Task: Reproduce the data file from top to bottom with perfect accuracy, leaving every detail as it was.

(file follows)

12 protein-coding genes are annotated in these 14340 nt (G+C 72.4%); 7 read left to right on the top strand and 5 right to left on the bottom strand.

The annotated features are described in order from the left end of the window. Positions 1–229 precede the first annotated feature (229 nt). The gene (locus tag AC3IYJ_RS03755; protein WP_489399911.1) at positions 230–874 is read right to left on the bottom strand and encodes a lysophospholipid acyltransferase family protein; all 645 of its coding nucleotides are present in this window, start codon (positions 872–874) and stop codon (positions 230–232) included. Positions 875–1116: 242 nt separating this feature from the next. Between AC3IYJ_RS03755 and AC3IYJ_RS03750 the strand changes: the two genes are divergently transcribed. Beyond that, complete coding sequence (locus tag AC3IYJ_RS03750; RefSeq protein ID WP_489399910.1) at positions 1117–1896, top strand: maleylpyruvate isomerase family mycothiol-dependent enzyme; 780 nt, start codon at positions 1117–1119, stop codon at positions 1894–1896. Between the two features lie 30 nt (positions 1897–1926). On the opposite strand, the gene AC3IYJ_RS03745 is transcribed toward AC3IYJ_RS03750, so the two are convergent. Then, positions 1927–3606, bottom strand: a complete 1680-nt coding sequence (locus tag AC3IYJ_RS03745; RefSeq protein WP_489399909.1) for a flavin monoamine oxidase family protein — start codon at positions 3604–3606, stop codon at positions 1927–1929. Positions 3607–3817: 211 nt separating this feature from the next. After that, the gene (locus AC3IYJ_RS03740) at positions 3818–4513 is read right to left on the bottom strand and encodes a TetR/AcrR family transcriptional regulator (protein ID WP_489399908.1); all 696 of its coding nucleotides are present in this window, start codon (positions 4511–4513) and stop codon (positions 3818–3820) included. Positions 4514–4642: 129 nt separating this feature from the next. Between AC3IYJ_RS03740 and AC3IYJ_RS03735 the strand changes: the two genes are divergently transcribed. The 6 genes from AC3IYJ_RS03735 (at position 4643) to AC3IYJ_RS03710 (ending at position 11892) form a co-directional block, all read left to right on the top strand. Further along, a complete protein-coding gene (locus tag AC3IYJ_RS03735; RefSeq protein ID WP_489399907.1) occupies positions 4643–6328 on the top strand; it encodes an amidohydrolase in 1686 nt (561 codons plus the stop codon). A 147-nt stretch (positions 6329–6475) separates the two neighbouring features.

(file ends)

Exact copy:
12 protein-coding genes are annotated in these 14340 nt (G+C 72.4%); 7 read left to right on the top strand and 5 right to left on the bottom strand.

The annotated features are described in order from the left end of the window. Positions 1–229 precede the first annotated feature (229 nt). The gene (locus tag AC3IYJ_RS03755; protein WP_489399911.1) at positions 230–874 is read right to left on the bottom strand and encodes a lysophospholipid acyltransferase family protein; all 645 of its coding nucleotides are present in this window, start codon (positions 872–874) and stop codon (positions 230–232) included. Positions 875–1116: 242 nt separating this feature from the next. Between AC3IYJ_RS03755 and AC3IYJ_RS03750 the strand changes: the two genes are divergently transcribed. Beyond that, complete coding sequence (locus tag AC3IYJ_RS03750; RefSeq protein ID WP_489399910.1) at positions 1117–1896, top strand: maleylpyruvate isomerase family mycothiol-dependent enzyme; 780 nt, start codon at positions 1117–1119, stop codon at positions 1894–1896. Between the two features lie 30 nt (positions 1897–1926). On the opposite strand, the gene AC3IYJ_RS03745 is transcribed toward AC3IYJ_RS03750, so the two are convergent. Then, positions 1927–3606, bottom strand: a complete 1680-nt coding sequence (locus tag AC3IYJ_RS03745; RefSeq protein WP_489399909.1) for a flavin monoamine oxidase family protein — start codon at positions 3604–3606, stop codon at positions 1927–1929. Positions 3607–3817: 211 nt separating this feature from the next. After that, the gene (locus AC3IYJ_RS03740) at positions 3818–4513 is read right to left on the bottom strand and encodes a TetR/AcrR family transcriptional regulator (protein ID WP_489399908.1); all 696 of its coding nucleotides are present in this window, start codon (positions 4511–4513) and stop codon (positions 3818–3820) included. Positions 4514–4642: 129 nt separating this feature from the next. Between AC3IYJ_RS03740 and AC3IYJ_RS03735 the strand changes: the two genes are divergently transcribed. The 6 genes from AC3IYJ_RS03735 (at position 4643) to AC3IYJ_RS03710 (ending at position 11892) form a co-directional block, all read left to right on the top strand. Further along, a complete protein-coding gene (locus tag AC3IYJ_RS03735; RefSeq protein ID WP_489399907.1) occupies positions 4643–6328 on the top strand; it encodes an amidohydrolase in 1686 nt (561 codons plus the stop codon). A 147-nt stretch (positions 6329–6475) separates the two neighbouring features.